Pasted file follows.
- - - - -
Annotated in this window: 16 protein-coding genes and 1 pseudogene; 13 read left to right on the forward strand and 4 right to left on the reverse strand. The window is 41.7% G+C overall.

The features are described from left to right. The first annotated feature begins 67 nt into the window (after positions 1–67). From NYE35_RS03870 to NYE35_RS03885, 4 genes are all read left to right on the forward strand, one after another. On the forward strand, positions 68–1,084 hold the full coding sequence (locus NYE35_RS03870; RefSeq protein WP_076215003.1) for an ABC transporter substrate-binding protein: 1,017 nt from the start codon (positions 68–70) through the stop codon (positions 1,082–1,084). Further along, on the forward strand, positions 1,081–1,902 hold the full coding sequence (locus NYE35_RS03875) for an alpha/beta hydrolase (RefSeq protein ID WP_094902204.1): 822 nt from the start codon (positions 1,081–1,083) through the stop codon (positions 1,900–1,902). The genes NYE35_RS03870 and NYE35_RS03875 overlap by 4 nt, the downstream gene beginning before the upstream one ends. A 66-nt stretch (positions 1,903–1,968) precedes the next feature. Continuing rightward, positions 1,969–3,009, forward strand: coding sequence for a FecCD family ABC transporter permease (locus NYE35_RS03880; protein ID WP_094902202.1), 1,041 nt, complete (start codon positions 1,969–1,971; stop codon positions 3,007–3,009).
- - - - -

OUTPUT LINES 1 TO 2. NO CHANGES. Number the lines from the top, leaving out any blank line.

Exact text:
Annotated in this window: 16 protein-coding genes and 1 pseudogene; 13 read left to right on the forward strand and 4 right to left on the reverse strand. The window is 41.7% G+C overall.

The features are described from left to right. The first annotated feature begins 67 nt into the window (after positions 1–67). From NYE35_RS03870 to NYE35_RS03885, 4 genes are all read left to right on the forward strand, one after another. On the forward strand, positions 68–1,084 hold the full coding sequence (locus NYE35_RS03870; RefSeq protein WP_076215003.1) for an ABC transporter substrate-binding protein: 1,017 nt from the start codon (positions 68–70) through the stop codon (positions 1,082–1,084). Further along, on the forward strand, positions 1,081–1,902 hold the full coding sequence (locus NYE35_RS03875) for an alpha/beta hydrolase (RefSeq protein ID WP_094902204.1): 822 nt from the start codon (positions 1,081–1,083) through the stop codon (positions 1,900–1,902). The genes NYE35_RS03870 and NYE35_RS03875 overlap by 4 nt, the downstream gene beginning before the upstream one ends. A 66-nt stretch (positions 1,903–1,968) precedes the next feature. Continuing rightward, positions 1,969–3,009, forward strand: coding sequence for a FecCD family ABC transporter permease (locus NYE35_RS03880; protein ID WP_094902202.1), 1,041 nt, complete (start codon positions 1,969–1,971; stop codon positions 3,007–3,009).